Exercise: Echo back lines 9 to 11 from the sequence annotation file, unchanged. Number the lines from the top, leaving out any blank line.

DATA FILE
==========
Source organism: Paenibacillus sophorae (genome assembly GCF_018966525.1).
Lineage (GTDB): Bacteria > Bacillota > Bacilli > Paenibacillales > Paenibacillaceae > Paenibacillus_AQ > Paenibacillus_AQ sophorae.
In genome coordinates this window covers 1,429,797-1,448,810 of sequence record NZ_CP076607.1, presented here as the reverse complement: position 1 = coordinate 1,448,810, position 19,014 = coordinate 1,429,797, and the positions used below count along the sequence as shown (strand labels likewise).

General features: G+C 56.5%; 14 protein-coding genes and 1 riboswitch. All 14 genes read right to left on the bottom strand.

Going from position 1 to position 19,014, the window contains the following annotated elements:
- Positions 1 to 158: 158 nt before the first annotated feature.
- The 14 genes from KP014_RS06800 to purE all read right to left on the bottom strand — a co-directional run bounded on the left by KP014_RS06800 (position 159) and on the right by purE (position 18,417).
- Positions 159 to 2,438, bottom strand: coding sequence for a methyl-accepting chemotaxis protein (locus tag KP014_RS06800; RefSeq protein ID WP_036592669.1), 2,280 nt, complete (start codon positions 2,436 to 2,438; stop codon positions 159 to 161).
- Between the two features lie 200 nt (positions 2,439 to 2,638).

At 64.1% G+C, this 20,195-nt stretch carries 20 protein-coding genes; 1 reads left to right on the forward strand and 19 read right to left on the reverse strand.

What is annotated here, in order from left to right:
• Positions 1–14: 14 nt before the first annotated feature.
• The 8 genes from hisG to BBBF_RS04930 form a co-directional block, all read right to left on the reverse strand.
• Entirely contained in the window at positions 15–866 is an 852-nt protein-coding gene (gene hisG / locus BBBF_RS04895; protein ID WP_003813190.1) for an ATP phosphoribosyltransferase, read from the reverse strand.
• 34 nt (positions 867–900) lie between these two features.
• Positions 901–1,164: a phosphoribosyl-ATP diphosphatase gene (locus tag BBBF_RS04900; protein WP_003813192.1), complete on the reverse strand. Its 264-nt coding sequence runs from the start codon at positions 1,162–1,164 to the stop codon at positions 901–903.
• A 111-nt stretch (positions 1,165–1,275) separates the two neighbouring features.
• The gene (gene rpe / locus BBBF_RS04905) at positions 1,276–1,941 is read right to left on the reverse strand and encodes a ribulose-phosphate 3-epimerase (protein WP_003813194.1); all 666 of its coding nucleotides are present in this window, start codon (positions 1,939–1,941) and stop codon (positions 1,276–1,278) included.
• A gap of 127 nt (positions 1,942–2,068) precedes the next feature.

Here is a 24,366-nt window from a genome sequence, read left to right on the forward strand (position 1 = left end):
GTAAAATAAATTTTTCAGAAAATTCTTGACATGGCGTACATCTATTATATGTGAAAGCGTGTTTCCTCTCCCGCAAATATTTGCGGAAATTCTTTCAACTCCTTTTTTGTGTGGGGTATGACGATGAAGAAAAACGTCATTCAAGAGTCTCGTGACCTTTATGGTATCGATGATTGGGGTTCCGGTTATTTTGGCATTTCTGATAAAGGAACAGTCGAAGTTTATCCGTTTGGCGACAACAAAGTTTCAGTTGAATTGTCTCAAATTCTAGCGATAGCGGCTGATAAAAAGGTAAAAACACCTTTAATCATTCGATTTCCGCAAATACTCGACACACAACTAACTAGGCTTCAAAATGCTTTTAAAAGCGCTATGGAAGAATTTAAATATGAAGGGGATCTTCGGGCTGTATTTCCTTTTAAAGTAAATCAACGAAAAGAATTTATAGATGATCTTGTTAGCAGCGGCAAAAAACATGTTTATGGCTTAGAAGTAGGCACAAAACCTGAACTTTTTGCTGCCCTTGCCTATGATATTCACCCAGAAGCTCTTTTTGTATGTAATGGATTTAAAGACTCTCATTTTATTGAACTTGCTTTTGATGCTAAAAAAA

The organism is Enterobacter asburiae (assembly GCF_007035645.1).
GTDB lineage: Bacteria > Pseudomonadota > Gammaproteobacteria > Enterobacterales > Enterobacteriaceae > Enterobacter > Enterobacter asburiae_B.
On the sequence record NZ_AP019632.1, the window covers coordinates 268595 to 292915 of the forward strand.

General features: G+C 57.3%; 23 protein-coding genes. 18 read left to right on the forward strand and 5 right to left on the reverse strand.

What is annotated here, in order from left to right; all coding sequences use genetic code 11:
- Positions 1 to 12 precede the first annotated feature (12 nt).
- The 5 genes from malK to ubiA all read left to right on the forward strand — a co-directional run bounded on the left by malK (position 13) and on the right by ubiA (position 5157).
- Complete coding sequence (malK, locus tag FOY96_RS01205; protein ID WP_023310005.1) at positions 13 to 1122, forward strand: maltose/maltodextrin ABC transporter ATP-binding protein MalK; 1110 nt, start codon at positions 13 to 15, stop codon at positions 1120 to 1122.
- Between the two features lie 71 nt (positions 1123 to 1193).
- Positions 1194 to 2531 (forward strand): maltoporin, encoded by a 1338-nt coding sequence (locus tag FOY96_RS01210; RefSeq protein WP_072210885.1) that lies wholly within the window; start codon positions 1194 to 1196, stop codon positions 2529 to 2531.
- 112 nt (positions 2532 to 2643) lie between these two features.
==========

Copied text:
- Between the two features lie 200 nt (positions 2,439 to 2,638).

At 64.1% G+C, this 20,195-nt stretch carries 20 protein-coding genes; 1 reads left to right on the forward strand and 19 read right to left on the reverse strand.

What is annotated here, in order from left to right: